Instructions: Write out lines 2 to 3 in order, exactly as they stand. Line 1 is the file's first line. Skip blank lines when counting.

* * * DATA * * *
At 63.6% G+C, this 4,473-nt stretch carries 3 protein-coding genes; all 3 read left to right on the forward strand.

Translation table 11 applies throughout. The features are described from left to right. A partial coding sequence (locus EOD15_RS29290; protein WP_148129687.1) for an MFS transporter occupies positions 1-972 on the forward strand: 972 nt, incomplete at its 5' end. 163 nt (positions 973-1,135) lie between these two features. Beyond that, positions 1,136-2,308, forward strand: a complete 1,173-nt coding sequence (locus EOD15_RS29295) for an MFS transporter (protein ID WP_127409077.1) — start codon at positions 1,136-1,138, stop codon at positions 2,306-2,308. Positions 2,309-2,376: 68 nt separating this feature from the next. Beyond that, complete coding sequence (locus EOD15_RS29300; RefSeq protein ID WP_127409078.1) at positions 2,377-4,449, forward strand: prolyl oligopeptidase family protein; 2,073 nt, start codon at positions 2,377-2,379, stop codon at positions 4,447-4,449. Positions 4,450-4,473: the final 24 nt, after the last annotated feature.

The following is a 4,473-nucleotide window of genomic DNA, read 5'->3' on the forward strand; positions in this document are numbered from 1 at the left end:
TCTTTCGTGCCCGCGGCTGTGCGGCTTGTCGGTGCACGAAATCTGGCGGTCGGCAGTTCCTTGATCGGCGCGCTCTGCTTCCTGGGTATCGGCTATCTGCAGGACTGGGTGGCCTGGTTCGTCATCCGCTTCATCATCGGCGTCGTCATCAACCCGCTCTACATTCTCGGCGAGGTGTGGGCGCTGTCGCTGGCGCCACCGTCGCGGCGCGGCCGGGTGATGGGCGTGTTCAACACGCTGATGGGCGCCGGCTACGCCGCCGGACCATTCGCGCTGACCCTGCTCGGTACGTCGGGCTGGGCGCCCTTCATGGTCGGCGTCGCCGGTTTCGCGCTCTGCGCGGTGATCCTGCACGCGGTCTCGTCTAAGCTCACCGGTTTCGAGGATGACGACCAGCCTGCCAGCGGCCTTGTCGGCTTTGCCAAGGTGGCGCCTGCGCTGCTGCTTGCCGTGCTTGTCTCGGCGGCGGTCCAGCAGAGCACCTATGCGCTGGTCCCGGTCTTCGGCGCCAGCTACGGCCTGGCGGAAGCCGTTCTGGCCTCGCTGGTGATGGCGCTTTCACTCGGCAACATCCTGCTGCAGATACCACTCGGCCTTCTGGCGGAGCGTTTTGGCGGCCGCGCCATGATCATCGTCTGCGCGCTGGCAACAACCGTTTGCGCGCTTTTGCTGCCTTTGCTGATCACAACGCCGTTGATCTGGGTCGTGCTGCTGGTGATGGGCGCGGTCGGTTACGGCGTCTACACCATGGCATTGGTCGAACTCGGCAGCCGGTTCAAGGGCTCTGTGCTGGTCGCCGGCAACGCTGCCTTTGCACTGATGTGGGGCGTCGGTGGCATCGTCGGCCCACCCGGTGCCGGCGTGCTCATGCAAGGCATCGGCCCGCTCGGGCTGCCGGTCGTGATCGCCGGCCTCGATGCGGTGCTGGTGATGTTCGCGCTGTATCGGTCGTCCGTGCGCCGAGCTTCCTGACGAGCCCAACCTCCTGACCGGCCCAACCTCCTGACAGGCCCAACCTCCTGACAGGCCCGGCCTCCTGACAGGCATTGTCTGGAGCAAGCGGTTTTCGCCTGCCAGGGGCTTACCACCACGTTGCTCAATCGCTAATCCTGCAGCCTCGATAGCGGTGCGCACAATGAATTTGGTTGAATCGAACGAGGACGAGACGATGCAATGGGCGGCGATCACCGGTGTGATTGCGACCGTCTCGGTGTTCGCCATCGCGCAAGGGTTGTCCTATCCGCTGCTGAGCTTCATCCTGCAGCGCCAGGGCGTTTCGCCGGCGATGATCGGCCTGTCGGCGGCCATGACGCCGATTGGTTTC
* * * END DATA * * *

Translation table 11 applies throughout. The features are described from left to right. A partial coding sequence (locus EOD15_RS29290; protein WP_148129687.1) for an MFS transporter occupies positions 1-972 on the forward strand: 972 nt, incomplete at its 5' end. 163 nt (positions 973-1,135) lie between these two features. Beyond that, positions 1,136-2,308, forward strand: a complete 1,173-nt coding sequence (locus EOD15_RS29295) for an MFS transporter (protein ID WP_127409077.1) — start codon at positions 1,136-1,138, stop codon at positions 2,306-2,308. Positions 2,309-2,376: 68 nt separating this feature from the next. Beyond that, complete coding sequence (locus EOD15_RS29300; RefSeq protein ID WP_127409078.1) at positions 2,377-4,449, forward strand: prolyl oligopeptidase family protein; 2,073 nt, start codon at positions 2,377-2,379, stop codon at positions 4,447-4,449. Positions 4,450-4,473: the final 24 nt, after the last annotated feature.

The following is a 4,473-nucleotide window of genomic DNA, read 5'->3' on the forward strand; positions in this document are numbered from 1 at the left end: